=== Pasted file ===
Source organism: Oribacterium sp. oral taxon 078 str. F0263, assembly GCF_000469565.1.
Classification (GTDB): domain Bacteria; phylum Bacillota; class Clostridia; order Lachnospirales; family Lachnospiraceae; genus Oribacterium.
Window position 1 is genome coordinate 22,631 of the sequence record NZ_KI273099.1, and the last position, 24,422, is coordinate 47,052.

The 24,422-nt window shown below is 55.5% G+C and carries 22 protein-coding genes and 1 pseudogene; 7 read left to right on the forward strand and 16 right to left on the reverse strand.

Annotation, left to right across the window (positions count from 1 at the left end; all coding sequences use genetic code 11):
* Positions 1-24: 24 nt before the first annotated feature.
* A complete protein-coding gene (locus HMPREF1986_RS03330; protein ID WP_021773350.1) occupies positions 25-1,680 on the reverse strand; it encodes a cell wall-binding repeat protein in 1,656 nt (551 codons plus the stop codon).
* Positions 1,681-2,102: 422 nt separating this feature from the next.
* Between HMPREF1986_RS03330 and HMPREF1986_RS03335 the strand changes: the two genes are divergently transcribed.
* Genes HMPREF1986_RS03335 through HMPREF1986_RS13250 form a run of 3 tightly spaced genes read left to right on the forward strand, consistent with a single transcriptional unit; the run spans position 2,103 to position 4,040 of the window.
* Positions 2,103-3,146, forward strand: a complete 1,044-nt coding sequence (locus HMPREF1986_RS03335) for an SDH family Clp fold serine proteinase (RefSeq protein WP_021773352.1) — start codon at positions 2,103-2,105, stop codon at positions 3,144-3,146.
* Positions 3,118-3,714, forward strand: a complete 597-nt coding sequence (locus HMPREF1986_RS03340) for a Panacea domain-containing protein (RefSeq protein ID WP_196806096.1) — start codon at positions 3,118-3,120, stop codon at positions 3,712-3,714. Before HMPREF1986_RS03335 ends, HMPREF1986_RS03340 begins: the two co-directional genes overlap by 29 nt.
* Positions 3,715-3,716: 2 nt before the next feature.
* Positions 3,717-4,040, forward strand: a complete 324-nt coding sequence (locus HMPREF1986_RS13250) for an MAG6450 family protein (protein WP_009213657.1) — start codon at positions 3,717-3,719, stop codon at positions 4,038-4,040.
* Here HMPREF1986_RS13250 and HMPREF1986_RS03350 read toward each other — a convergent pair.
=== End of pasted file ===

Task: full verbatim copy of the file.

Source organism: Oribacterium sp. oral taxon 078 str. F0263, assembly GCF_000469565.1.
Classification (GTDB): domain Bacteria; phylum Bacillota; class Clostridia; order Lachnospirales; family Lachnospiraceae; genus Oribacterium.
Window position 1 is genome coordinate 22,631 of the sequence record NZ_KI273099.1, and the last position, 24,422, is coordinate 47,052.

The 24,422-nt window shown below is 55.5% G+C and carries 22 protein-coding genes and 1 pseudogene; 7 read left to right on the forward strand and 16 right to left on the reverse strand.

Annotation, left to right across the window (positions count from 1 at the left end; all coding sequences use genetic code 11):
* Positions 1-24: 24 nt before the first annotated feature.
* A complete protein-coding gene (locus HMPREF1986_RS03330; protein ID WP_021773350.1) occupies positions 25-1,680 on the reverse strand; it encodes a cell wall-binding repeat protein in 1,656 nt (551 codons plus the stop codon).
* Positions 1,681-2,102: 422 nt separating this feature from the next.
* Between HMPREF1986_RS03330 and HMPREF1986_RS03335 the strand changes: the two genes are divergently transcribed.
* Genes HMPREF1986_RS03335 through HMPREF1986_RS13250 form a run of 3 tightly spaced genes read left to right on the forward strand, consistent with a single transcriptional unit; the run spans position 2,103 to position 4,040 of the window.
* Positions 2,103-3,146, forward strand: a complete 1,044-nt coding sequence (locus HMPREF1986_RS03335) for an SDH family Clp fold serine proteinase (RefSeq protein WP_021773352.1) — start codon at positions 2,103-2,105, stop codon at positions 3,144-3,146.
* Positions 3,118-3,714, forward strand: a complete 597-nt coding sequence (locus HMPREF1986_RS03340) for a Panacea domain-containing protein (RefSeq protein ID WP_196806096.1) — start codon at positions 3,118-3,120, stop codon at positions 3,712-3,714. Before HMPREF1986_RS03335 ends, HMPREF1986_RS03340 begins: the two co-directional genes overlap by 29 nt.
* Positions 3,715-3,716: 2 nt before the next feature.
* Positions 3,717-4,040, forward strand: a complete 324-nt coding sequence (locus HMPREF1986_RS13250) for an MAG6450 family protein (protein WP_009213657.1) — start codon at positions 3,717-3,719, stop codon at positions 4,038-4,040.
* Here HMPREF1986_RS13250 and HMPREF1986_RS03350 read toward each other — a convergent pair.